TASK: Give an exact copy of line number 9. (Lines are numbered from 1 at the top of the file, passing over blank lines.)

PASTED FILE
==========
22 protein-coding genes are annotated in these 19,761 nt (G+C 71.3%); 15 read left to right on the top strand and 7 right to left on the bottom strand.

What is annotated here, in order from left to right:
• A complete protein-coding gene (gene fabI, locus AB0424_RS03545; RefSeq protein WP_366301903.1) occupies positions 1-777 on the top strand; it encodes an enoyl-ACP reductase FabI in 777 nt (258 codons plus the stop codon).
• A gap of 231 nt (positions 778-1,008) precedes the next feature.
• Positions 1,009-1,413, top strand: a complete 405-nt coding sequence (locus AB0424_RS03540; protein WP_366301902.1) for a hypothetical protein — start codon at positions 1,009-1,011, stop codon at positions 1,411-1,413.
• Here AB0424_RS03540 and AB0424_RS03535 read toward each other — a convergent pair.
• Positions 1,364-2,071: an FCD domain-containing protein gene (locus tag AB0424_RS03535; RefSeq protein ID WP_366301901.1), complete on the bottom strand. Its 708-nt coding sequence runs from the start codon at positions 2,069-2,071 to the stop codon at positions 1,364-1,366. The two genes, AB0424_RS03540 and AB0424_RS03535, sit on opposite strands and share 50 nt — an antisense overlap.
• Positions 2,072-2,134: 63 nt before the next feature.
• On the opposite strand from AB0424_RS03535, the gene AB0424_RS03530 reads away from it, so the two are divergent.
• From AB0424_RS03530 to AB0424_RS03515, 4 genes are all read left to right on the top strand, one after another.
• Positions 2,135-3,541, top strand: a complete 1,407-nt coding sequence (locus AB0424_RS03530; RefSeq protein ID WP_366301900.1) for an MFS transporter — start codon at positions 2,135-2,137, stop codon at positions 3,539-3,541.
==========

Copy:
• On the opposite strand from AB0424_RS03535, the gene AB0424_RS03530 reads away from it, so the two are divergent.